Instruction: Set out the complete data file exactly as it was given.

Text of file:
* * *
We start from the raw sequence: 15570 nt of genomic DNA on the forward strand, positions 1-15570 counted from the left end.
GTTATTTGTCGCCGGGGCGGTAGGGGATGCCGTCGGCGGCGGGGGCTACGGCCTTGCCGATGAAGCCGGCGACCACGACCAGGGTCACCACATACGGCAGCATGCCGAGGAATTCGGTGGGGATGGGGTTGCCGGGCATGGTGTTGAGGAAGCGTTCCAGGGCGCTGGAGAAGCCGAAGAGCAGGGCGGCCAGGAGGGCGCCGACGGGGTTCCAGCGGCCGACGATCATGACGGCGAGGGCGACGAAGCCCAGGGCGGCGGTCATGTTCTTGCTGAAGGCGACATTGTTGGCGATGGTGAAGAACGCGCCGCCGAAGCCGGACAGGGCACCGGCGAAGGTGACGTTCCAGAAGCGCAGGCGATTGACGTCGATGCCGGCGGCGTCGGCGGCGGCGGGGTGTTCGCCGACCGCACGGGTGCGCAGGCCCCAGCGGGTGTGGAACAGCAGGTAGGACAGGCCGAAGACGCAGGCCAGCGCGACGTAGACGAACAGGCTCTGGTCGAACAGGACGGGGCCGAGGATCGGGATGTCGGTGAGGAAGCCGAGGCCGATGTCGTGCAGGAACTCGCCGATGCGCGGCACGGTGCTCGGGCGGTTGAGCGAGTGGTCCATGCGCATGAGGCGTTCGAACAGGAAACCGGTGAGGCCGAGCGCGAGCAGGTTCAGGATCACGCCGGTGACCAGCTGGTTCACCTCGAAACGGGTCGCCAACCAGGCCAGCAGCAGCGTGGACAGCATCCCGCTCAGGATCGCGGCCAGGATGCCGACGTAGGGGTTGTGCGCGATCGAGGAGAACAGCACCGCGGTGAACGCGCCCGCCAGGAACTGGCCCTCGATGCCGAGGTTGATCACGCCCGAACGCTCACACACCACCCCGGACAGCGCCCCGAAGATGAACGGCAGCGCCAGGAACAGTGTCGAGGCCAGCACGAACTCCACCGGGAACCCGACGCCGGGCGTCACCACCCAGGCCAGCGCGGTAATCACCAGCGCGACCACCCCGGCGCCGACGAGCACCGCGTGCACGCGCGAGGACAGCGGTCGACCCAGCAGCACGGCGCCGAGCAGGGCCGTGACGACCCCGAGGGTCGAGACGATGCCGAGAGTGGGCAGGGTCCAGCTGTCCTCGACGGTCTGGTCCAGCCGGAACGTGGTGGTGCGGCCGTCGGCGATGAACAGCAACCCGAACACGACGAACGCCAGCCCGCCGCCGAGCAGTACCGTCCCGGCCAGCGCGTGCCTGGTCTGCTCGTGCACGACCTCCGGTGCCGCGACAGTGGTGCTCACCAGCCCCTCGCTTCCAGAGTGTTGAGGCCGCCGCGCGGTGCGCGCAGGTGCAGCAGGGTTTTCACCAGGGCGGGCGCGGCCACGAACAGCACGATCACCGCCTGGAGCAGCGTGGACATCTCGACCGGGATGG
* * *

We start from the raw sequence: 15570 nt of genomic DNA on the forward strand, positions 1-15570 counted from the left end.
GTTATTTGTCGCCGGGGCGGTAGGGGATGCCGTCGGCGGCGGGGGCTACGGCCTTGCCGATGAAGCCGGCGACCACGACCAGGGTCACCACATACGGCAGCATGCCGAGGAATTCGGTGGGGATGGGGTTGCCGGGCATGGTGTTGAGGAAGCGTTCCAGGGCGCTGGAGAAGCCGAAGAGCAGGGCGGCCAGGAGGGCGCCGACGGGGTTCCAGCGGCCGACGATCATGACGGCGAGGGCGACGAAGCCCAGGGCGGCGGTCATGTTCTTGCTGAAGGCGACATTGTTGGCGATGGTGAAGAACGCGCCGCCGAAGCCGGACAGGGCACCGGCGAAGGTGACGTTCCAGAAGCGCAGGCGATTGACGTCGATGCCGGCGGCGTCGGCGGCGGCGGGGTGTTCGCCGACCGCACGGGTGCGCAGGCCCCAGCGGGTGTGGAACAGCAGGTAGGACAGGCCGAAGACGCAGGCCAGCGCGACGTAGACGAACAGGCTCTGGTCGAACAGGACGGGGCCGAGGATCGGGATGTCGGTGAGGAAGCCGAGGCCGATGTCGTGCAGGAACTCGCCGATGCGCGGCACGGTGCTCGGGCGGTTGAGCGAGTGGTCCATGCGCATGAGGCGTTCGAACAGGAAACCGGTGAGGCCGAGCGCGAGCAGGTTCAGGATCACGCCGGTGACCAGCTGGTTCACCTCGAAACGGGTCGCCAACCAGGCCAGCAGCAGCGTGGACAGCATCCCGCTCAGGATCGCGGCCAGGATGCCGACGTAGGGGTTGTGCGCGATCGAGGAGAACAGCACCGCGGTGAACGCGCCCGCCAGGAACTGGCCCTCGATGCCGAGGTTGATCACGCCCGAACGCTCACACACCACCCCGGACAGCGCCCCGAAGATGAACGGCAGCGCCAGGAACAGTGTCGAGGCCAGCACGAACTCCACCGGGAACCCGACGCCGGGCGTCACCACCCAGGCCAGCGCGGTAATCACCAGCGCGACCACCCCGGCGCCGACGAGCACCGCGTGCACGCGCGAGGACAGCGGTCGACCCAGCAGCACGGCGCCGAGCAGGGCCGTGACGACCCCGAGGGTCGAGACGATGCCGAGAGTGGGCAGGGTCCAGCTGTCCTCGACGGTCTGGTCCAGCCGGAACGTGGTGGTGCGGCCGTCGGCGATGAACAGCAACCCGAACACGACGAACGCCAGCCCGCCGCCGAGCAGTACCGTCCCGGCCAGCGCGTGCCTGGTCTGCTCGTGCACGACCTCCGGTGCCGCGACAGTGGTGCTCACCAGCCCCTCGCTTCCAGAGTGTTGAGGCCGCCGCGCGGTGCGCGCAGGTGCAGCAGGGTTTTCACCAGGGCGGGCGCGGCCACGAACAGCACGATCACCGCCTGGAGCAGCGTGGACATCTCGACCGGGATGG